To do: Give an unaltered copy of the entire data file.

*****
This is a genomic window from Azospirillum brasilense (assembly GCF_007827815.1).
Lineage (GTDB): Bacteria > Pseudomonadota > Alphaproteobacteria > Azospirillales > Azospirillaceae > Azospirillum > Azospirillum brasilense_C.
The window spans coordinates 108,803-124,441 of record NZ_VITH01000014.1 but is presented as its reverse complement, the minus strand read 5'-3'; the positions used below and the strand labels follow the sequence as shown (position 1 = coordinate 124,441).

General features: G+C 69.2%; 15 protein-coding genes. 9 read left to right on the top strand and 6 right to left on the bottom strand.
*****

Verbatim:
This is a genomic window from Azospirillum brasilense (assembly GCF_007827815.1).
Lineage (GTDB): Bacteria > Pseudomonadota > Alphaproteobacteria > Azospirillales > Azospirillaceae > Azospirillum > Azospirillum brasilense_C.
The window spans coordinates 108,803-124,441 of record NZ_VITH01000014.1 but is presented as its reverse complement, the minus strand read 5'-3'; the positions used below and the strand labels follow the sequence as shown (position 1 = coordinate 124,441).

General features: G+C 69.2%; 15 protein-coding genes. 9 read left to right on the top strand and 6 right to left on the bottom strand.